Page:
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Incapacity Planning Trust Means Everything

Houston Incapacity Planning Lawyers

Preparing You and Your Family for Life’s Uncertainties


The future is uncertain for us all. When it comes to major life decisions regarding your health, finances, and personal well-being, you should have a plan in place in case you lose your mental capacity one day.

At the Law Office of Bryan Fagan, PLLC, our team of experienced Houston attorneys can help you create an incapacity plan to ensure you and your family are well prepared for any possibilities that might affect your future.

What Is Incapacity Planning?

Incapacity planning or life planning addresses future possibilities. The most important part of this plan is considering what you want to happen should you become incapacitated and unable to make choices on your own.

Why Is Incapacity Planning Important?

Incapacity planning is an important step you must take to protect yourself and your loved ones in the future. You will not be able to make important decisions regarding your health, end-of-life care, finances, property, and other personal matters if you are incapacitated. And, without an incapacity plan, there is no way for your loved ones to determine how to take on these decisions for you. Be proactive so you and your loved ones do not have to deal with this situation.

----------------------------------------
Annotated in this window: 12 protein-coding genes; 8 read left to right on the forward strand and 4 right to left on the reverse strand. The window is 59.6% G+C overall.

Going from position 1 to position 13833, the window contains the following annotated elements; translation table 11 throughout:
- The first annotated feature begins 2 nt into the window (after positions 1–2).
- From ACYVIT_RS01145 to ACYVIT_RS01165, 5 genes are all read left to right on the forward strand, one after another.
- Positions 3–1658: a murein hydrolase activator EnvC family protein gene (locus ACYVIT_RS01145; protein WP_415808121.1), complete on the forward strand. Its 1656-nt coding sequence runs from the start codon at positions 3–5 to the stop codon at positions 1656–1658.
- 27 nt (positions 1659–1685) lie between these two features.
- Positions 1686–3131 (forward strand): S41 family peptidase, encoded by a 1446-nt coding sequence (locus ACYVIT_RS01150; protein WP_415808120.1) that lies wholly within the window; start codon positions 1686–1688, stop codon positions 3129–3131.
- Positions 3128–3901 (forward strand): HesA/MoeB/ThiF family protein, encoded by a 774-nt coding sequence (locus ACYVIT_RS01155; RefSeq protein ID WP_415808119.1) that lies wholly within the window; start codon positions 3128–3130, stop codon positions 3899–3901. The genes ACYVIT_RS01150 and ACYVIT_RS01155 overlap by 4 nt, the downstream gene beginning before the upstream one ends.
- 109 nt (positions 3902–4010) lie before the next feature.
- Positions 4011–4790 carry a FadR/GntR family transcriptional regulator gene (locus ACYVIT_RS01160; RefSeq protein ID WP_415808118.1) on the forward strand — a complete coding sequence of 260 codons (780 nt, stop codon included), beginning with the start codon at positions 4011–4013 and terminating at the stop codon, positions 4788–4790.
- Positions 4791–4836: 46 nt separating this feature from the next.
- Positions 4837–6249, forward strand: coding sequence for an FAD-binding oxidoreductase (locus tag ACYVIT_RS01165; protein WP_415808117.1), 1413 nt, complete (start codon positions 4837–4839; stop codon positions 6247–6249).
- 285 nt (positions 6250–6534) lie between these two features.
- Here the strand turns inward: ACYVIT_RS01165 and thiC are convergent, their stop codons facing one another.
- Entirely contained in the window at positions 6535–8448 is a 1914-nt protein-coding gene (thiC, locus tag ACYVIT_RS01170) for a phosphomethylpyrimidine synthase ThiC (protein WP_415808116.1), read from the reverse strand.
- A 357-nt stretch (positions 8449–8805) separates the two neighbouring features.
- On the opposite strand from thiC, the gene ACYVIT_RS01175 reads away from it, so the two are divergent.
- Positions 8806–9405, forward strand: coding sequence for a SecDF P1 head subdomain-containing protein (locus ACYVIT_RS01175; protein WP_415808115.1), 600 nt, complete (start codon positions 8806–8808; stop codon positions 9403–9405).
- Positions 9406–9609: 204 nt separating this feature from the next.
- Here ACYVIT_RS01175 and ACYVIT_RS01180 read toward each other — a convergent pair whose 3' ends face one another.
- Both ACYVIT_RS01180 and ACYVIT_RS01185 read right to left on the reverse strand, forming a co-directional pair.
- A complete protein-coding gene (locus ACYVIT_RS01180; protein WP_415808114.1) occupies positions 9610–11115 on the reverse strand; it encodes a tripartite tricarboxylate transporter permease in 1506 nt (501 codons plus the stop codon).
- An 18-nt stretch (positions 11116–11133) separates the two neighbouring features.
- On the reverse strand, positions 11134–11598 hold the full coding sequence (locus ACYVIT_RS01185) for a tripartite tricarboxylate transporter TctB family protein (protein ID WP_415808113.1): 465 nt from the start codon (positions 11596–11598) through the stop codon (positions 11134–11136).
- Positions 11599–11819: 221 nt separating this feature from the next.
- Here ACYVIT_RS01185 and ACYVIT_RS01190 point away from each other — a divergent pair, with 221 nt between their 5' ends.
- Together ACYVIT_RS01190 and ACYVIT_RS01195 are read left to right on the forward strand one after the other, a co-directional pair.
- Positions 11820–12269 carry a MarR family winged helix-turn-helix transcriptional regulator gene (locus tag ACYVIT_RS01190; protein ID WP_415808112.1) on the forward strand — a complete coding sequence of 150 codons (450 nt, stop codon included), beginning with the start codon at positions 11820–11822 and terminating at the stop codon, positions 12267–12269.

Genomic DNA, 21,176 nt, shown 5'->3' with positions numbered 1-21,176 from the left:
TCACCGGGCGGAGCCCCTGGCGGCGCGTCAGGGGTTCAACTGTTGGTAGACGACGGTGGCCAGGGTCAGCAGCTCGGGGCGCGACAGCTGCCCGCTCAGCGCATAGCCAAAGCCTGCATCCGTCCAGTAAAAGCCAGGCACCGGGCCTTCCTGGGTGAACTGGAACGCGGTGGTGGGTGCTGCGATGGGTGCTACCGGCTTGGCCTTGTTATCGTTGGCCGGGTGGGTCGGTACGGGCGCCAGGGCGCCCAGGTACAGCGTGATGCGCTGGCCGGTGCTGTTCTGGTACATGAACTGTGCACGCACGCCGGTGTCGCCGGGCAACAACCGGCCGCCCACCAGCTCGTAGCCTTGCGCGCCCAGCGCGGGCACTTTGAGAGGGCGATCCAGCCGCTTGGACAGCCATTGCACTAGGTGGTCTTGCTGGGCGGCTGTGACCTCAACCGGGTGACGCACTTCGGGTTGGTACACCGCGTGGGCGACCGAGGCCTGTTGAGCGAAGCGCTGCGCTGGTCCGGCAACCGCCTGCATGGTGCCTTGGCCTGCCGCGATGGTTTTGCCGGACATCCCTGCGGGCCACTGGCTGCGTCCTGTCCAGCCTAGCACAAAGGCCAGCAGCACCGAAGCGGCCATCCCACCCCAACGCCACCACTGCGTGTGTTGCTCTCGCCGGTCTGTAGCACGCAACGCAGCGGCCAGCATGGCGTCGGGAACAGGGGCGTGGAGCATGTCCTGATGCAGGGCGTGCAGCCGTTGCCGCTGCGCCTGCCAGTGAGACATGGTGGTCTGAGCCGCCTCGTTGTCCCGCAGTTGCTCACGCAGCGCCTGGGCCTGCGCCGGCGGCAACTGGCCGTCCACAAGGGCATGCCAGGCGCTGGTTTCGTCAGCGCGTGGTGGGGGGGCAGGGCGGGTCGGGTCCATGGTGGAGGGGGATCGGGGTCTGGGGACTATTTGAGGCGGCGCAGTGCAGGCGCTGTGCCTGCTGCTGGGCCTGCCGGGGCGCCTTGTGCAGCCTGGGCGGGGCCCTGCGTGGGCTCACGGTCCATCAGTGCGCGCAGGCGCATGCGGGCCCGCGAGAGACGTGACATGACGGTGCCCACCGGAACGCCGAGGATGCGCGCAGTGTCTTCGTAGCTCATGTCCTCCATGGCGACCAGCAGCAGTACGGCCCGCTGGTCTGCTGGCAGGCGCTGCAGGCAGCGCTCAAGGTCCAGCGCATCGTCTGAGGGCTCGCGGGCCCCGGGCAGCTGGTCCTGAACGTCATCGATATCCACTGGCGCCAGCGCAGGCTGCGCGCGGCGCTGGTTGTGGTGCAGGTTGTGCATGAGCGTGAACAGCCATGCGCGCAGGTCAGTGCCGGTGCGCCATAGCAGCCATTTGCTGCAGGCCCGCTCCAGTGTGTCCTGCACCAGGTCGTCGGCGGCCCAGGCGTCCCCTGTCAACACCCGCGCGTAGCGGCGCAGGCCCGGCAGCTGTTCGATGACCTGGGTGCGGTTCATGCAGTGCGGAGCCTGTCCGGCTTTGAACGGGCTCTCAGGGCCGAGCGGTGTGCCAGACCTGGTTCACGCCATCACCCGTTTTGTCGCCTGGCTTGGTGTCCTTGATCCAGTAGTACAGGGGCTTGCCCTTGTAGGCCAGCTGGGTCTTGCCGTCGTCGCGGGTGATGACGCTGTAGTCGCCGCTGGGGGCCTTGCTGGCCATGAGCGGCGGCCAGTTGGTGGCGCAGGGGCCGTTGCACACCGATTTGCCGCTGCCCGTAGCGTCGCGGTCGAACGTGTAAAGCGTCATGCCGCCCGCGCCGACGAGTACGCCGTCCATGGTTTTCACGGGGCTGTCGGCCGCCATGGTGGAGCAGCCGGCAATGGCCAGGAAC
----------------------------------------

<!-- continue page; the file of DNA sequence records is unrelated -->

If you do not put an incapacity plan in place, there is also the possibility your family might have to go to court to petition for the right to manage your affairs.

What Does an Incapacity Plan in Texas Include?

An incapacity plan in the state of Texas often consists of multiple documents, orders, and trusts established to keep you and your assets safe. An incapacity plan in the state of Texas might include but is not limited to the following:

  • Living will – to detail the type of care you would like to receive in the case that you lose your mental faculties.
  • HIPPA release document – gives medical staff permission to speak with your family about your medical condition.
  • Health care power of attorney (HCPA)document – allows you designate a specific person to make medical decisions on your behalf.
  • Do Not Resuscitate Order (DNR) – expresses when you would not like to receive resuscitative measures.
  • Financial power of attorney document – gives someone else the authority to make financial decisions for you if you cannot do so otherwise.
  • Revocable living trust - determines who gets your assets when you pass.

Should You Update Your Incapacity Plan?

You should update your incapacity plan as your life changes. Life changes that might influence or otherwise affect your incapacity plan include the birth of a new child, getting married, moving to a new state, injury, and/or a death in the family.

Contact our firm at (281) 810-9760 or get in touch with us onlineto learn more about our incapacity planning services today!

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